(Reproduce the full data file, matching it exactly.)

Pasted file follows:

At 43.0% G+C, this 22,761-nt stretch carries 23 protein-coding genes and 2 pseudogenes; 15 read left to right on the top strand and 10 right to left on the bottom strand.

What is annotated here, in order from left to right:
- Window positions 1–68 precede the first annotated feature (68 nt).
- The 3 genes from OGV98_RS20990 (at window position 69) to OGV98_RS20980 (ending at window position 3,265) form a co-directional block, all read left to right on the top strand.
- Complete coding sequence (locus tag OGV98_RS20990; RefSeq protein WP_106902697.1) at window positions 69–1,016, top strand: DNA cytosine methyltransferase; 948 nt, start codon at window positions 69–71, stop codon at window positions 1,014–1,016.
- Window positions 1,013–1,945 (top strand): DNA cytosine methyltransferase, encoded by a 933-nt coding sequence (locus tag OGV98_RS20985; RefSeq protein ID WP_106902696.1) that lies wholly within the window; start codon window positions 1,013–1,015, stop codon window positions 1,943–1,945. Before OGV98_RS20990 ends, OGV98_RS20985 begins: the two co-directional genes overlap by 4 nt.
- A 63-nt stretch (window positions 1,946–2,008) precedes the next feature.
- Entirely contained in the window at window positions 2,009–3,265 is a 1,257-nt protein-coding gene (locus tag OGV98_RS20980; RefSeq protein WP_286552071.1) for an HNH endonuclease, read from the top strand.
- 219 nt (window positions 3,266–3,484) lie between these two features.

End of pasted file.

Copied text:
At 43.0% G+C, this 22,761-nt stretch carries 23 protein-coding genes and 2 pseudogenes; 15 read left to right on the top strand and 10 right to left on the bottom strand.

What is annotated here, in order from left to right:
- Window positions 1–68 precede the first annotated feature (68 nt).
- The 3 genes from OGV98_RS20990 (at window position 69) to OGV98_RS20980 (ending at window position 3,265) form a co-directional block, all read left to right on the top strand.
- Complete coding sequence (locus tag OGV98_RS20990; RefSeq protein WP_106902697.1) at window positions 69–1,016, top strand: DNA cytosine methyltransferase; 948 nt, start codon at window positions 69–71, stop codon at window positions 1,014–1,016.
- Window positions 1,013–1,945 (top strand): DNA cytosine methyltransferase, encoded by a 933-nt coding sequence (locus tag OGV98_RS20985; RefSeq protein ID WP_106902696.1) that lies wholly within the window; start codon window positions 1,013–1,015, stop codon window positions 1,943–1,945. Before OGV98_RS20990 ends, OGV98_RS20985 begins: the two co-directional genes overlap by 4 nt.
- A 63-nt stretch (window positions 1,946–2,008) precedes the next feature.
- Entirely contained in the window at window positions 2,009–3,265 is a 1,257-nt protein-coding gene (locus tag OGV98_RS20980; RefSeq protein WP_286552071.1) for an HNH endonuclease, read from the top strand.
- 219 nt (window positions 3,266–3,484) lie between these two features.